Thursday, July 21, 2011


Last night, tired though I was, I attended a close door conference of MSD, as they had invited a German expert, Prof Andreas Goette, to speak to us about the use of IV Vernakalant in the chemo-version of Atrial Fibrillation. Nice dinner first followed by the talk, at KL Hilton.
As we all know, atrial fibrillation is gaining importance as the world's population grow older. It is the most common arrhythmia in the elderly. I use to think that it was part and parcel of old age. Anyway, pharmas have gone on the bandwagon, trying to emphasize that for the elderly to live better, we must treat atrial fibrillation aggressively. So atrial fibrillation, especially recent onset ones, can cause palpitation and be rather uncomfortable. Previous, when there was no bread on the table, these little palpitations were ignored as part of life. Nowadays, that wont do. We must revert all atrial fibrillation. I have one patient whose grandson who is studying medicine in Australia, send an email to me asking me to investigate the episodic palpitation in his grandmother who is 84 years old, and who is now in sinus rhythm. I laughed and explain to the patient and son ( father of medical student ) that I am not keen to chase every rhythm abnormally in a 84 year old. I hope that they can accept that.
Anyway, so now, Prof Andreas taught us that all recent onset atrial fibrillation can be treated with IV Vernakalant, and there is a 45-50% chance of conversion to sinus rhythm. The conversion rate with IV Vernakalant, in the ANVRO study, is certainly better then IV Amiodarone ( the alternative ), but looks like, unless the underlying pproblem is corrected, the atrial fibrillation will recur. It is true that IV Vernakalant is easier to use, the electro-cardioversion, as it does not require long hospital admission and the need for anaesthetic consult.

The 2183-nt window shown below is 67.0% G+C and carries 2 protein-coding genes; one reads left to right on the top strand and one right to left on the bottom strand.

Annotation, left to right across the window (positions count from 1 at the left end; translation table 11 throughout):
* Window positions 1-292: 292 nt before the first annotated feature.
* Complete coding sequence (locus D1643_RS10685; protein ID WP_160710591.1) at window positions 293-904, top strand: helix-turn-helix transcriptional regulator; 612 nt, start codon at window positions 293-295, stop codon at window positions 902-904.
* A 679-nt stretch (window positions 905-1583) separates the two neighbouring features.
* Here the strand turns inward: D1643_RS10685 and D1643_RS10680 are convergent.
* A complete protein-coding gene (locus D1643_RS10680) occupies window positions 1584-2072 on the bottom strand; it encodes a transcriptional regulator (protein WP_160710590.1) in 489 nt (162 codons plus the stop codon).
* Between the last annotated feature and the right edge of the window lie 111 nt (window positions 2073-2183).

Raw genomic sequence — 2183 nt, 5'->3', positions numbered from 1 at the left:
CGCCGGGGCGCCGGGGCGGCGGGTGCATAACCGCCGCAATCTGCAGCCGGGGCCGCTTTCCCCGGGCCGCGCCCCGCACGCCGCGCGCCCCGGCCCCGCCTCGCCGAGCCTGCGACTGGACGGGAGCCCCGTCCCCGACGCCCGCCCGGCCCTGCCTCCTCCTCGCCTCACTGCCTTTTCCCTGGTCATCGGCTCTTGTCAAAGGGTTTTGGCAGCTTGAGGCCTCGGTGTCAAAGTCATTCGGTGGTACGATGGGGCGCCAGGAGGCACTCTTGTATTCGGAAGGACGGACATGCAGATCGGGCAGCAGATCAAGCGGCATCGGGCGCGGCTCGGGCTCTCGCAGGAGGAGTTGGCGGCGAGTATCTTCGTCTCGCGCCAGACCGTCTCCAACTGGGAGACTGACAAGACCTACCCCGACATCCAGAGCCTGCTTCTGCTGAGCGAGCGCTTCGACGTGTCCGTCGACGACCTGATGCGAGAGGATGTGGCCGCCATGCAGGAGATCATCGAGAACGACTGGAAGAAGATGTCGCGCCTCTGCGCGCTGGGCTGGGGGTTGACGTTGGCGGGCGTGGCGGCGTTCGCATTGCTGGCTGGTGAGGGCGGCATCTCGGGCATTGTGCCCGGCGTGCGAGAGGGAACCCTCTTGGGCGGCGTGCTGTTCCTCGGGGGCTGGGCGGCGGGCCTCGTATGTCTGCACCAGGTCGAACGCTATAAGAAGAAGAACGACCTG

Vernakalant, like all new anti-arrhythmic agent is a mix class anti-arrhythmic ( is you still follow the Vaughn-Williams classification. It is an atrial slow de-polariser, so it will prolong atrial action potential, with minimal effect on prolonging ventricular depolarisation, thereby avoiding the dreaded torsade de pointe.
Of course MSD ( the maker of IV Vernakalant ), is applying for Malaysian DDA approval ( I gather that that is why it is close door ), so they cannot market it yet.
Well it is good to know that there is another effective atrial anti-arrhythmic around. Lets see what happens in the medium and long term. many anti-arrhythmic have fallen by the way side, after great starts. Only time will tell. We certainly need more data.

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